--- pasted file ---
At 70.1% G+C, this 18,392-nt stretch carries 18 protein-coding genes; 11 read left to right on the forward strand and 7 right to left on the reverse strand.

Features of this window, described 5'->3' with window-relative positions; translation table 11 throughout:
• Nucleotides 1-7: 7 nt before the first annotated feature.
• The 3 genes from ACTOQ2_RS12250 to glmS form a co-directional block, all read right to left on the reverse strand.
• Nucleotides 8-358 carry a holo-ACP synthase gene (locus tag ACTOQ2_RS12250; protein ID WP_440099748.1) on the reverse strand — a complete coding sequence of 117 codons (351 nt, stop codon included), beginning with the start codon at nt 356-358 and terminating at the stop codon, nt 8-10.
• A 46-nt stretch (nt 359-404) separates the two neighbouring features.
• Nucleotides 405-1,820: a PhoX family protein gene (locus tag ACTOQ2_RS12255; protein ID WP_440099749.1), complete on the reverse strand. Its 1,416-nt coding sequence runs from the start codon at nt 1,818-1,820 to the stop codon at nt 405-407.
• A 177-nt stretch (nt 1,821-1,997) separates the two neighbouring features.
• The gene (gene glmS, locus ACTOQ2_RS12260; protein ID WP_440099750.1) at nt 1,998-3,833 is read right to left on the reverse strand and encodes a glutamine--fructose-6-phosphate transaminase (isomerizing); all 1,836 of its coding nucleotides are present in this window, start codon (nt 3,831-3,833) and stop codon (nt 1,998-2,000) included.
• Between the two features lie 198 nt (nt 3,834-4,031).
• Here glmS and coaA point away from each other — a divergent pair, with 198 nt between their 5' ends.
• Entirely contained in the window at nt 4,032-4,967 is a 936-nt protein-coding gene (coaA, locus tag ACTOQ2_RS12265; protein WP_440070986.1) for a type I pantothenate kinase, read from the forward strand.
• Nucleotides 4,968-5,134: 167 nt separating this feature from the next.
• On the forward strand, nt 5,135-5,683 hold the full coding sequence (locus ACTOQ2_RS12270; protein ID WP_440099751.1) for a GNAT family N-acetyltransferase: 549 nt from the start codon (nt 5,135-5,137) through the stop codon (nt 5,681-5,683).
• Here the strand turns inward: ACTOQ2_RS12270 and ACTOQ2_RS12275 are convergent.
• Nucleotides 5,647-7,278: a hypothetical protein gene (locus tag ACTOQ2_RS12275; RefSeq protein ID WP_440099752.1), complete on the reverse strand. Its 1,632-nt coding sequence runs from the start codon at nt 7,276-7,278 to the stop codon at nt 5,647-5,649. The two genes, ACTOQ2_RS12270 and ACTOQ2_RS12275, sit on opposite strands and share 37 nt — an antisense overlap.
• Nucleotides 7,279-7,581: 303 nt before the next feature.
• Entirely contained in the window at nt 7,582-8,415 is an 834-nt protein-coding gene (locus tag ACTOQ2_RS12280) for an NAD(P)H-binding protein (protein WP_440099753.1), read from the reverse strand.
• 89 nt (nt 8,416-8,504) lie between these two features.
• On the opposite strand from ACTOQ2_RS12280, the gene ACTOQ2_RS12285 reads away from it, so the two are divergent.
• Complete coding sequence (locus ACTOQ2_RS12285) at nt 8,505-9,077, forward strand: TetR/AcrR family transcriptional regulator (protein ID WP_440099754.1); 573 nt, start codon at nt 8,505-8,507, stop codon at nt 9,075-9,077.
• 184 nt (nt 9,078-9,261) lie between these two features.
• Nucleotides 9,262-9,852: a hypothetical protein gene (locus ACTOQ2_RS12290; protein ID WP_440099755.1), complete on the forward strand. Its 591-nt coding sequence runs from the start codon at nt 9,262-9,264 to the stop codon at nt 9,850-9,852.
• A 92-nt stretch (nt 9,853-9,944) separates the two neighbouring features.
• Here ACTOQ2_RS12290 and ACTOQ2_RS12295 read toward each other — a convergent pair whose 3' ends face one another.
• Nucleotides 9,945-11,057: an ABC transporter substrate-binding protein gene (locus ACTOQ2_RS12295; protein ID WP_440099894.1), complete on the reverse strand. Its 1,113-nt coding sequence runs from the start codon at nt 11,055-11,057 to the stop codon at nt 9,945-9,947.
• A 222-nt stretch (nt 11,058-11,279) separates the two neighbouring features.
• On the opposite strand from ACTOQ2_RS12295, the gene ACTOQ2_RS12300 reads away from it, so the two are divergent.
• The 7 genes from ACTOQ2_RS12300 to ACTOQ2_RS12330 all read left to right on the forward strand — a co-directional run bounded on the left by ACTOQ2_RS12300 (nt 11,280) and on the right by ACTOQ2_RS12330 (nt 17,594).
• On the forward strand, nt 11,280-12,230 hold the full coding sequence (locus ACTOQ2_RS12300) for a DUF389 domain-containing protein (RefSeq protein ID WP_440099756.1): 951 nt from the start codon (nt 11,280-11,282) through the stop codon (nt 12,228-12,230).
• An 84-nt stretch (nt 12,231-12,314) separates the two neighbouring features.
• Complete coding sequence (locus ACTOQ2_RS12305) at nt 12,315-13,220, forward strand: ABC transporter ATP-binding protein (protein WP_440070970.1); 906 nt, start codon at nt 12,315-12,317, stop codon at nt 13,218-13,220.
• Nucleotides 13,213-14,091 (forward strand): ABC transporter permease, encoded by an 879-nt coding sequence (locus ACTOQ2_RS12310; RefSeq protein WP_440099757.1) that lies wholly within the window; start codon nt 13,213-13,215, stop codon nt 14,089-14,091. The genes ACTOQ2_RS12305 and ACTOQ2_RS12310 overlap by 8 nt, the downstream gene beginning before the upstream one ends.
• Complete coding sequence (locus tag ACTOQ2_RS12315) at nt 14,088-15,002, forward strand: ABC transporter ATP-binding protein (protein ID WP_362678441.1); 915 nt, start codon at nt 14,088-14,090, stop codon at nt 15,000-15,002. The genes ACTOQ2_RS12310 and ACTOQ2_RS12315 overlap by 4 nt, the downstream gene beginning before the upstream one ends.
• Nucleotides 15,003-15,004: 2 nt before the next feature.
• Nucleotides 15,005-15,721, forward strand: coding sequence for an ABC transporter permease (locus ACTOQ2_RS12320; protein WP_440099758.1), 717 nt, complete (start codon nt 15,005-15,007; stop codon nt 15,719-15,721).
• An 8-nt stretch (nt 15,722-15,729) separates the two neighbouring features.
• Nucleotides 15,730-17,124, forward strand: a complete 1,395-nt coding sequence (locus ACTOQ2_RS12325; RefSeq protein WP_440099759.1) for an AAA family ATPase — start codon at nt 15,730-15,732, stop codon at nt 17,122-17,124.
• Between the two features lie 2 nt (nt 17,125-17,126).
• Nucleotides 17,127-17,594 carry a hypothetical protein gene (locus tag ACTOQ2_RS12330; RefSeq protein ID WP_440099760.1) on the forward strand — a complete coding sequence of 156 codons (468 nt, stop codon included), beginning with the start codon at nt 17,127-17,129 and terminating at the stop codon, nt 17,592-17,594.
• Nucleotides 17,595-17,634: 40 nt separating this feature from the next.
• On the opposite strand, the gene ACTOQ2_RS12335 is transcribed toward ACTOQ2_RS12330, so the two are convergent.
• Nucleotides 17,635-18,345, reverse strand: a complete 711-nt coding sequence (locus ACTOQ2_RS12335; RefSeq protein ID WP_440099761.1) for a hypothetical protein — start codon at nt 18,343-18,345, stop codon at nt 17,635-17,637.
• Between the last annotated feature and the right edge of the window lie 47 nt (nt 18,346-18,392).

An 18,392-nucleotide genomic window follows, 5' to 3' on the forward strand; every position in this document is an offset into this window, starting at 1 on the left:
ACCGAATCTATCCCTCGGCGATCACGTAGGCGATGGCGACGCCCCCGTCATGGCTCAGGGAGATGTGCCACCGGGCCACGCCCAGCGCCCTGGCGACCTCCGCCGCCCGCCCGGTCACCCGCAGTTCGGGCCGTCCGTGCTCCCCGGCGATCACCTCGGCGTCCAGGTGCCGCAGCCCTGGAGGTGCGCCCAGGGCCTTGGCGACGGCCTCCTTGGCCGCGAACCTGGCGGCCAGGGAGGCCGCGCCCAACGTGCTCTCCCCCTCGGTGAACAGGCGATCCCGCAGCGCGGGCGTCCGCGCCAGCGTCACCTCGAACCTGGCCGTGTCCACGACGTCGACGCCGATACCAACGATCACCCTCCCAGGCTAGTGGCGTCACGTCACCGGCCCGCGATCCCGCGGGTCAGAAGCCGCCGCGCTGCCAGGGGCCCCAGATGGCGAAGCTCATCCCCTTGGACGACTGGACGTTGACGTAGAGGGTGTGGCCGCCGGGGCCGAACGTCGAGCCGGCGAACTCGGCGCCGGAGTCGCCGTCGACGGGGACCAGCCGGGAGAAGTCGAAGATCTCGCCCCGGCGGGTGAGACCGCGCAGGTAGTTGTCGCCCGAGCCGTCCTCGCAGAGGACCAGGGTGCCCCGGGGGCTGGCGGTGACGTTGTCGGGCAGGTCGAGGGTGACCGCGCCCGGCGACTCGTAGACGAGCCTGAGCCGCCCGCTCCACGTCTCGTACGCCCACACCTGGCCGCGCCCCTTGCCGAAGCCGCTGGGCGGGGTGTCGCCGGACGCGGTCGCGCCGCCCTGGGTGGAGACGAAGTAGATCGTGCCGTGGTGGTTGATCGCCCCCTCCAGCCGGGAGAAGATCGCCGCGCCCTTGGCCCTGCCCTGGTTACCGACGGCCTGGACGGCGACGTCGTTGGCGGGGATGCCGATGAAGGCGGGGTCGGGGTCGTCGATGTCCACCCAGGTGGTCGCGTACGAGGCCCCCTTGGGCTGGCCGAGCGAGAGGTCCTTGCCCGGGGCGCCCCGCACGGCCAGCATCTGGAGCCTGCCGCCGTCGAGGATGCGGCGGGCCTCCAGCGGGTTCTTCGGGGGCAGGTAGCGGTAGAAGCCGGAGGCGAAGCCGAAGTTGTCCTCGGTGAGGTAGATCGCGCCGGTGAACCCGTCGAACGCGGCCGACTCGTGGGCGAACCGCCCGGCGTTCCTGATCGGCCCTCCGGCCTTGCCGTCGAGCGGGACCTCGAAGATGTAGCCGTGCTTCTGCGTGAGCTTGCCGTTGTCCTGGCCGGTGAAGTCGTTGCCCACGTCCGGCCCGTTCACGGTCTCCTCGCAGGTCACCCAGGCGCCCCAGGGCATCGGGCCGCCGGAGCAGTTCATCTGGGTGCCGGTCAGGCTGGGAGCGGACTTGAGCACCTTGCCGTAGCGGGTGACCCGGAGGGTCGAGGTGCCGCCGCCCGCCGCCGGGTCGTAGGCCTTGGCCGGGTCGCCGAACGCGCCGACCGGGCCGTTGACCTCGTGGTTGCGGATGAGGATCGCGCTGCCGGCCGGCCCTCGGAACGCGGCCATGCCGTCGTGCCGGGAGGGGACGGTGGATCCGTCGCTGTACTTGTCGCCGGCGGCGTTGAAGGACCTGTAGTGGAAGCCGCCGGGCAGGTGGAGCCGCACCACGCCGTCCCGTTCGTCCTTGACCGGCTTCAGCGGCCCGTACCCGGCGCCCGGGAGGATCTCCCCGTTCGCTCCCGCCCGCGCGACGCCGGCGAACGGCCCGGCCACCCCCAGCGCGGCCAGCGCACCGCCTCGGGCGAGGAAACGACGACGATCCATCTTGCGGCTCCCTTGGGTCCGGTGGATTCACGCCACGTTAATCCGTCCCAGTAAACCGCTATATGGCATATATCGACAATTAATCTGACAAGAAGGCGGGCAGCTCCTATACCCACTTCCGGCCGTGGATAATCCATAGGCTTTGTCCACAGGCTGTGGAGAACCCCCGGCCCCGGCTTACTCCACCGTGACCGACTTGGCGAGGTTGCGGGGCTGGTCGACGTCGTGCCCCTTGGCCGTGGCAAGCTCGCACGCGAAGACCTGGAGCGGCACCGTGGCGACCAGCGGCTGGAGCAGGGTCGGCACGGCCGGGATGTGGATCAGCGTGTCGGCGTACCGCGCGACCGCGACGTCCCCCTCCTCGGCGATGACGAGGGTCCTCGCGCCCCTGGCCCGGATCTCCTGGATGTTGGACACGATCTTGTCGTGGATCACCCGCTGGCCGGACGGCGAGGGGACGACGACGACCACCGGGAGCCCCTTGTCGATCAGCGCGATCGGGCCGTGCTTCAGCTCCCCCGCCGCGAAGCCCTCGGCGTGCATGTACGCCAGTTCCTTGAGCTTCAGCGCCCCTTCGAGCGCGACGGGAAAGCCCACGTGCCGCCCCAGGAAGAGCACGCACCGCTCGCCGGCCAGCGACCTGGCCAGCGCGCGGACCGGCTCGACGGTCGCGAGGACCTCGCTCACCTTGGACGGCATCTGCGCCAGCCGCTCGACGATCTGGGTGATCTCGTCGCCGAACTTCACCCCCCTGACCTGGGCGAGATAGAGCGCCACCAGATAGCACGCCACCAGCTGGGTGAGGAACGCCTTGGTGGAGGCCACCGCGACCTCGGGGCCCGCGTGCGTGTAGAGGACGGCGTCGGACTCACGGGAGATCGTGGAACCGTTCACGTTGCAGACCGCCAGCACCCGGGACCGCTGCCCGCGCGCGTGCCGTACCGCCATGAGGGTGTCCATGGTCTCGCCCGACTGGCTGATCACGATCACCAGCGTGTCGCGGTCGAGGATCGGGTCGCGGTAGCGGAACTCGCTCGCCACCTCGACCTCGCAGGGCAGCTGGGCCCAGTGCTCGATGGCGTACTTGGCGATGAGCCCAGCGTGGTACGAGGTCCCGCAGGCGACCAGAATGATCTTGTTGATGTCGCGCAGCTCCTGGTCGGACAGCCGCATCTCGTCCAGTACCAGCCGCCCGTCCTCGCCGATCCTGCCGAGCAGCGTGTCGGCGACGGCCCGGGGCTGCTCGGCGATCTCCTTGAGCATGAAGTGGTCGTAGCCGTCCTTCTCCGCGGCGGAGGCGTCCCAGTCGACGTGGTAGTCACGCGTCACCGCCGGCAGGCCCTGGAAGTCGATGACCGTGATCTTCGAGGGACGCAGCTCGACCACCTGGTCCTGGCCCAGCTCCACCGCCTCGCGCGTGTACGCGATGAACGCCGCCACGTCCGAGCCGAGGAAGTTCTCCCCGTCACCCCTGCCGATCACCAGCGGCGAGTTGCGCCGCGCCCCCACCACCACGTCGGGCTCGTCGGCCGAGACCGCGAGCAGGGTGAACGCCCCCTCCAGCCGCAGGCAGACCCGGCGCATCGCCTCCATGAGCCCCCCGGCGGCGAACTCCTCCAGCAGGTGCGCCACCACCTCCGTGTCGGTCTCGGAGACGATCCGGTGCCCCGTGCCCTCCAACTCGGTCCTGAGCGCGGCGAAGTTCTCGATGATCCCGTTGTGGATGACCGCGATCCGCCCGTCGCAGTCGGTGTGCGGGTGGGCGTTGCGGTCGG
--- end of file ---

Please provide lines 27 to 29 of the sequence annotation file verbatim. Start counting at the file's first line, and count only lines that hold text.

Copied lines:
• A 222-nt stretch (nt 11,058-11,279) separates the two neighbouring features.
• On the opposite strand from ACTOQ2_RS12295, the gene ACTOQ2_RS12300 reads away from it, so the two are divergent.
• The 7 genes from ACTOQ2_RS12300 to ACTOQ2_RS12330 all read left to right on the forward strand — a co-directional run bounded on the left by ACTOQ2_RS12300 (nt 11,280) and on the right by ACTOQ2_RS12330 (nt 17,594).